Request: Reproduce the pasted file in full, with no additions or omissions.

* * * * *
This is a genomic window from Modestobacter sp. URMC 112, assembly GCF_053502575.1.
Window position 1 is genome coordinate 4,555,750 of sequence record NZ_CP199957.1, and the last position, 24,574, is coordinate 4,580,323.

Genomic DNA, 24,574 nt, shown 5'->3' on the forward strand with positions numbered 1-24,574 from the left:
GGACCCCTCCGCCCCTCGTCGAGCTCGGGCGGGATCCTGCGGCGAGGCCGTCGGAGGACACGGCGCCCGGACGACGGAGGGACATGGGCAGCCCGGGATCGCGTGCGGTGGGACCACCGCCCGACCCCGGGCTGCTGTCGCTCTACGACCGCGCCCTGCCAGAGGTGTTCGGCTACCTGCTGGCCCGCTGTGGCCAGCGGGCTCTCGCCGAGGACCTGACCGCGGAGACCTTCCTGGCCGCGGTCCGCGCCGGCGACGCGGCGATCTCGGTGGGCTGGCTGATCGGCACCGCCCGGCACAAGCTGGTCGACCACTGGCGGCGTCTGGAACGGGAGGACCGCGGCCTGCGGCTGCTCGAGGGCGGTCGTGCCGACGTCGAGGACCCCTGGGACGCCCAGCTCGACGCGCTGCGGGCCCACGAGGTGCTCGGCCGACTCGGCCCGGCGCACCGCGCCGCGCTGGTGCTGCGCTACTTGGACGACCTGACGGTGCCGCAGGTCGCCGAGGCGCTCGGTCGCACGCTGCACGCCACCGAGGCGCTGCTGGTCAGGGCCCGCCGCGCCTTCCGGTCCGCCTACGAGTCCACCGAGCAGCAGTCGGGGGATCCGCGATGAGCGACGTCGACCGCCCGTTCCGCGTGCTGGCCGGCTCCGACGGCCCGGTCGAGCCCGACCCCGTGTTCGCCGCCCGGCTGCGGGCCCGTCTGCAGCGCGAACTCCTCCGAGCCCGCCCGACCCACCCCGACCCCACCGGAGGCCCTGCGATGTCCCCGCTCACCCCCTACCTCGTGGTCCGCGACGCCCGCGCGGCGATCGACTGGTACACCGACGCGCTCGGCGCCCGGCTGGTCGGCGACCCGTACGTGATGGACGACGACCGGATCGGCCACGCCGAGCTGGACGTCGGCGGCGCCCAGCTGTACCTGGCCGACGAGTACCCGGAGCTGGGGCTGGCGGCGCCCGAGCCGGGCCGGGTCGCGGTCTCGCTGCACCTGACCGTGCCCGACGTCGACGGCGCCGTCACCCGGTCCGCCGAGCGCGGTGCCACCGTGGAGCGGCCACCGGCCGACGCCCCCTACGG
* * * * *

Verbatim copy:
This is a genomic window from Modestobacter sp. URMC 112, assembly GCF_053502575.1.
Window position 1 is genome coordinate 4,555,750 of sequence record NZ_CP199957.1, and the last position, 24,574, is coordinate 4,580,323.

Genomic DNA, 24,574 nt, shown 5'->3' on the forward strand with positions numbered 1-24,574 from the left:
GGACCCCTCCGCCCCTCGTCGAGCTCGGGCGGGATCCTGCGGCGAGGCCGTCGGAGGACACGGCGCCCGGACGACGGAGGGACATGGGCAGCCCGGGATCGCGTGCGGTGGGACCACCGCCCGACCCCGGGCTGCTGTCGCTCTACGACCGCGCCCTGCCAGAGGTGTTCGGCTACCTGCTGGCCCGCTGTGGCCAGCGGGCTCTCGCCGAGGACCTGACCGCGGAGACCTTCCTGGCCGCGGTCCGCGCCGGCGACGCGGCGATCTCGGTGGGCTGGCTGATCGGCACCGCCCGGCACAAGCTGGTCGACCACTGGCGGCGTCTGGAACGGGAGGACCGCGGCCTGCGGCTGCTCGAGGGCGGTCGTGCCGACGTCGAGGACCCCTGGGACGCCCAGCTCGACGCGCTGCGGGCCCACGAGGTGCTCGGCCGACTCGGCCCGGCGCACCGCGCCGCGCTGGTGCTGCGCTACTTGGACGACCTGACGGTGCCGCAGGTCGCCGAGGCGCTCGGTCGCACGCTGCACGCCACCGAGGCGCTGCTGGTCAGGGCCCGCCGCGCCTTCCGGTCCGCCTACGAGTCCACCGAGCAGCAGTCGGGGGATCCGCGATGAGCGACGTCGACCGCCCGTTCCGCGTGCTGGCCGGCTCCGACGGCCCGGTCGAGCCCGACCCCGTGTTCGCCGCCCGGCTGCGGGCCCGTCTGCAGCGCGAACTCCTCCGAGCCCGCCCGACCCACCCCGACCCCACCGGAGGCCCTGCGATGTCCCCGCTCACCCCCTACCTCGTGGTCCGCGACGCCCGCGCGGCGATCGACTGGTACACCGACGCGCTCGGCGCCCGGCTGGTCGGCGACCCGTACGTGATGGACGACGACCGGATCGGCCACGCCGAGCTGGACGTCGGCGGCGCCCAGCTGTACCTGGCCGACGAGTACCCGGAGCTGGGGCTGGCGGCGCCCGAGCCGGGCCGGGTCGCGGTCTCGCTGCACCTGACCGTGCCCGACGTCGACGGCGCCGTCACCCGGTCCGCCGAGCGCGGTGCCACCGTGGAGCGGCCACCGGCCGACGCCCCCTACGG